Wawel Royal Crypts / St. Leonard's Crypt
31-001 Wawel 3
Lesser Poland Voivodeship
Lesser Poland Voivodeship
+48 12 4293321
Mon-Sat: 9:00 - 16:00, Sun 12:30 - 16:00
The Wawel Cathedral has been the main burial site for Polish monarchs since the 14th century. As such, it has been significantly extended and altered over time as individual rulers have added multiple burial chapels.
The crypt beneath the Wawel Cathedral or St. Leonard's Crypt holds the tombs of Polish kings, national heroes, generals and revolutionaries, including rulers of the Polish-Lithuanian Commonwealth.
Upon the demise of the monarchy (and kingdom itself), the honour was extended to statesmen with Prince Józef Poniatowski (1817), Tadeusz Kościuszko (1818), poets Adam Mickiewicz (1890) and Juliusz Słowacki (1923), Józef Piłsudski (1935) and General Władysław Sikorski (1993) all securing themselves a place here. Most recently - in April of 2010 - the late President Lech Kaczyński and his wife Maria were controversially interred here after the tragedy in Smoleńsk.
Pope John Paul II also was considered being buried there also at one point in time, however that was not going to happen.
St. Leonard's Crypt under the Wawel Cathedral in Krakow, Poland, is a Romanesque crypt founded in the 11th century (around 1038–1039) by Casimir I the Restorer who made Krakow his royal residence as the capital.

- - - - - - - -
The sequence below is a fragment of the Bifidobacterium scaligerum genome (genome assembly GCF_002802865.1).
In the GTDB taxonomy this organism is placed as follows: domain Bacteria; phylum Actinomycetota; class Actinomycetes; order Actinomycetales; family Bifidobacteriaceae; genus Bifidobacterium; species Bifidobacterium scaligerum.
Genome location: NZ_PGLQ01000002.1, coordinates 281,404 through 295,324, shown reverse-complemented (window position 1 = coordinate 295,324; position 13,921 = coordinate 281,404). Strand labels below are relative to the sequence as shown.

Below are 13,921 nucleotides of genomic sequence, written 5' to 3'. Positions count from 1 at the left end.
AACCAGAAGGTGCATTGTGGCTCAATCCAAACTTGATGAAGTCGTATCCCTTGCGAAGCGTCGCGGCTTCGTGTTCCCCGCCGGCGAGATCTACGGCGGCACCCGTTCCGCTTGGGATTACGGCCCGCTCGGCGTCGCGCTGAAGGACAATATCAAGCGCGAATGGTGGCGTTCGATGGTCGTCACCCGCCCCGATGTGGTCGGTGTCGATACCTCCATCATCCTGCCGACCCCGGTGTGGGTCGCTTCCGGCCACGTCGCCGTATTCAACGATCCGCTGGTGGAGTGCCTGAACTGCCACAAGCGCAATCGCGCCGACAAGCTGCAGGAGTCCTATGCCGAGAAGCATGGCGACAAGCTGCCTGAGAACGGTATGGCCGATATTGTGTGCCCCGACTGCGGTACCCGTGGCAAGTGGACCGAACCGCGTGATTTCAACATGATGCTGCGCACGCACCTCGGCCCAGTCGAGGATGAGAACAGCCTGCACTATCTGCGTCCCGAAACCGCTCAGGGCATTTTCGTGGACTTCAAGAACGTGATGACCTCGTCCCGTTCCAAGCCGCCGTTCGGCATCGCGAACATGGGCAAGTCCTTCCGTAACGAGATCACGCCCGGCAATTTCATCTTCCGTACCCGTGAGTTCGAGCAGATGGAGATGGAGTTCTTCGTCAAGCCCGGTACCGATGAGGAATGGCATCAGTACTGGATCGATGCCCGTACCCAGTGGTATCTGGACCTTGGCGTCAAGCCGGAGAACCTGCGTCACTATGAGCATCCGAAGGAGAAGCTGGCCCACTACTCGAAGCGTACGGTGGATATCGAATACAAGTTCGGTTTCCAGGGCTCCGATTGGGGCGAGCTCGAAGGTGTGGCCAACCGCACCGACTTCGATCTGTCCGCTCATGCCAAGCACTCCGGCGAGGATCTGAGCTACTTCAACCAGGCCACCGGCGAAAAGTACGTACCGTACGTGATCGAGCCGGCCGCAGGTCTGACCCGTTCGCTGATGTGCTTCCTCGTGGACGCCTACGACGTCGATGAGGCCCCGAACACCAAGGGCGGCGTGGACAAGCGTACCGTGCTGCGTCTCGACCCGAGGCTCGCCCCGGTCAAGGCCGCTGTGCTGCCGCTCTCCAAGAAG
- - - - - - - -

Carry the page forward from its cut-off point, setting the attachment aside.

At the end of the 11th century construction work began on the cathedral called 'Hermanowska'. It is probable that Wladyslaw I Herman was its benefactor. The cathedral was consecrated in 1142. More is known about this new structure because its image is featured on a chapter house seal from the 13th century and its present-day remnants are well preserved – including the lower part of the Silver Bell Tower.
The entire St. Leonard's Crypt is supported by eight columns. In 1118 bishop Maurus was buried there. The paten and the chalice were later exhumed from the tomb. This period also gave rise to the Rotunda by the Bastion of Ladislaus IV of Hungary from the 12th century, which could have been a baptistery for the royalty, the Church near the Dragon's Den, and the Rotunda by the Sandomierska Tower – probably from the second half of the 11th century.
The crypt holds the tombs of Polish kings and heroes such as:
- Michael I - King of the Polish-Lithuanian Commonwealth
- John III Sobieski - also King of the Polish-Lithuanian Commonwealth and Commander at the Battle of Vienna
- Marie Casimire - Queen of the Polish-Lithuanian Commonwealth and consort of John III Sobieski
- Jozef Poniatowski - Prince of Poland and Marshal of France
- Tadeusz Kosciuszko - Polish general, revolutionary and a Brigadier General in the American Revolutionary War
- Wladyslaw Sikorski - Prime Minister of the Polish Government in Exile and Commander-in-Chief of the Polish Armed Forces Pope John Paul II said his first Mass on the altar in St. Leonard's Crypt on November 2, 1946, one day after his priestly ordination.
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